This is, by the way, also a good example of how industry sponsorship of academic science do not always mix well.

Anyway, sounds like you have found a resolution to your issue. But, you may be a little naive to think that you will never have to deal with them again. Research often ends up being a small world. I still recommend you swallow your pride and try to leave in as positive a way as you can. This is an important aspect of being a professional.
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Guitarmaniac86

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Re: Advice Required Regarding Inaccurate References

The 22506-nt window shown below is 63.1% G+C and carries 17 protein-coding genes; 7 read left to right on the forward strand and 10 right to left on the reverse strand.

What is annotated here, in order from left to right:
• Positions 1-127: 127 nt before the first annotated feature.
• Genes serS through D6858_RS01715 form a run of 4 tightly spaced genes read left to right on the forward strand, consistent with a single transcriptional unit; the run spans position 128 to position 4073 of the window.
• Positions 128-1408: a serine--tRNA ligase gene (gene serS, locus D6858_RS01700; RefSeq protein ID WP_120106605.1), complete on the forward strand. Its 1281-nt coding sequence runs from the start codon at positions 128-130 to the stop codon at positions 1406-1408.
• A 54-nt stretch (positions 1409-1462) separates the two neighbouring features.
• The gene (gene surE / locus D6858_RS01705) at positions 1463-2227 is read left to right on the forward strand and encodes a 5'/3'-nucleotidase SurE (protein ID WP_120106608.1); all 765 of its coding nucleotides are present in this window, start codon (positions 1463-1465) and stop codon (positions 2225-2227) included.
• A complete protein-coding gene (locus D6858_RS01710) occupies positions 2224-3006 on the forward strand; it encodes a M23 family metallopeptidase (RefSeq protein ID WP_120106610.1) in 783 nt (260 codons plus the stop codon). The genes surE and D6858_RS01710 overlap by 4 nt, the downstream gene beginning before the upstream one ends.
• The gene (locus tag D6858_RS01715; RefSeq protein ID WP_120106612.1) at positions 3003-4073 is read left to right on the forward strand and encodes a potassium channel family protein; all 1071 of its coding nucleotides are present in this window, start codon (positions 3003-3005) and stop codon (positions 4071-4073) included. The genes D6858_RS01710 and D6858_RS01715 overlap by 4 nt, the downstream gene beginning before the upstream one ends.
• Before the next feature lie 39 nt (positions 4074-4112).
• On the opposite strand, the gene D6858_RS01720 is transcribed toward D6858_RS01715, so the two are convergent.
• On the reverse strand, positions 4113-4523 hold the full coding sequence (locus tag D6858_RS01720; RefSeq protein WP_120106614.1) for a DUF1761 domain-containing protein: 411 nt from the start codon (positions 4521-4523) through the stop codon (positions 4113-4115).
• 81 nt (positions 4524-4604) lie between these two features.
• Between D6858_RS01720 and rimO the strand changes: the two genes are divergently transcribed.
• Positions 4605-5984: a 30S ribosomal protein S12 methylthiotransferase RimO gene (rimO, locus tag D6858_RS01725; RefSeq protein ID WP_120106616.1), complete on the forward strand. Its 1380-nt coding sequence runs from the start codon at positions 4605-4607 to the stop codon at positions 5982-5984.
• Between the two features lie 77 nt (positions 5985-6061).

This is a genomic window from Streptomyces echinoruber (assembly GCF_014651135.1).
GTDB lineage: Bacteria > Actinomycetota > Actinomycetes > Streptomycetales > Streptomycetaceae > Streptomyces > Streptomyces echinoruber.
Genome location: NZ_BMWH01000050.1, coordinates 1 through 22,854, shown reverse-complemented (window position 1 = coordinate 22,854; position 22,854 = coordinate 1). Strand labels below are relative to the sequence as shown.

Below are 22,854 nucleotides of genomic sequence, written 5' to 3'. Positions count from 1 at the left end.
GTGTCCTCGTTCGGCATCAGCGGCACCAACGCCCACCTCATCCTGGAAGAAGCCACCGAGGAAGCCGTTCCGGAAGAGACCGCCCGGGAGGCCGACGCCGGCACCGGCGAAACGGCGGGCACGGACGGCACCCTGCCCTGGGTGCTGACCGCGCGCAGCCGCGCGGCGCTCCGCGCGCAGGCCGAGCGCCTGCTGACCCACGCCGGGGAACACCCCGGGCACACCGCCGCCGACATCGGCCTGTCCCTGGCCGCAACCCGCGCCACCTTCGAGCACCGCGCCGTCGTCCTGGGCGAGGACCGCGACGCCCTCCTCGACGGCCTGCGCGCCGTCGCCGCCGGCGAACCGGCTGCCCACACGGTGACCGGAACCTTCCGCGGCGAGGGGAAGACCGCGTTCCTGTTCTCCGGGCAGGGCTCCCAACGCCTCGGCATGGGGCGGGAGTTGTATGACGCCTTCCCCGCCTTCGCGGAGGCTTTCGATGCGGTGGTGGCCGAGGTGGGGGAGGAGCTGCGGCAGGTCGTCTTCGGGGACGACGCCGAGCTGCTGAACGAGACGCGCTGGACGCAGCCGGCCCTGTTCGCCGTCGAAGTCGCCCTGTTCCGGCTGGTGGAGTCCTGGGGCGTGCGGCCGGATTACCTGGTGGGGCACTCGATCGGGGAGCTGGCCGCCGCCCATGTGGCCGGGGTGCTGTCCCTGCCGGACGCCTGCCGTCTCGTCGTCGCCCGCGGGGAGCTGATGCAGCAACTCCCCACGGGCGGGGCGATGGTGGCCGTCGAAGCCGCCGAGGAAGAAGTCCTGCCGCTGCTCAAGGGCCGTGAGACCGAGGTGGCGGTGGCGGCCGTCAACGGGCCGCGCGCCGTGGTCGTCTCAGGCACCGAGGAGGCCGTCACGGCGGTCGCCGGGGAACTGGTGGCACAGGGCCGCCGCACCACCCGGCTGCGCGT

« Reply #13 on: March 10, 2017, 07:02:59 AM »

I had a chance to walk out in my first year into another PhD but I did not take it because... I dont know why I didnt. I knew 3 months in I did not want to stay but I stayed.

I am keeping everything professional with my supervisors and I have moved away from research for good now I think. I dont think I will be doing any chemistry ever again in my career. I have an office based med comms job now and I like it so I wont be going back to the lab.

Thanks again to everyone for everything.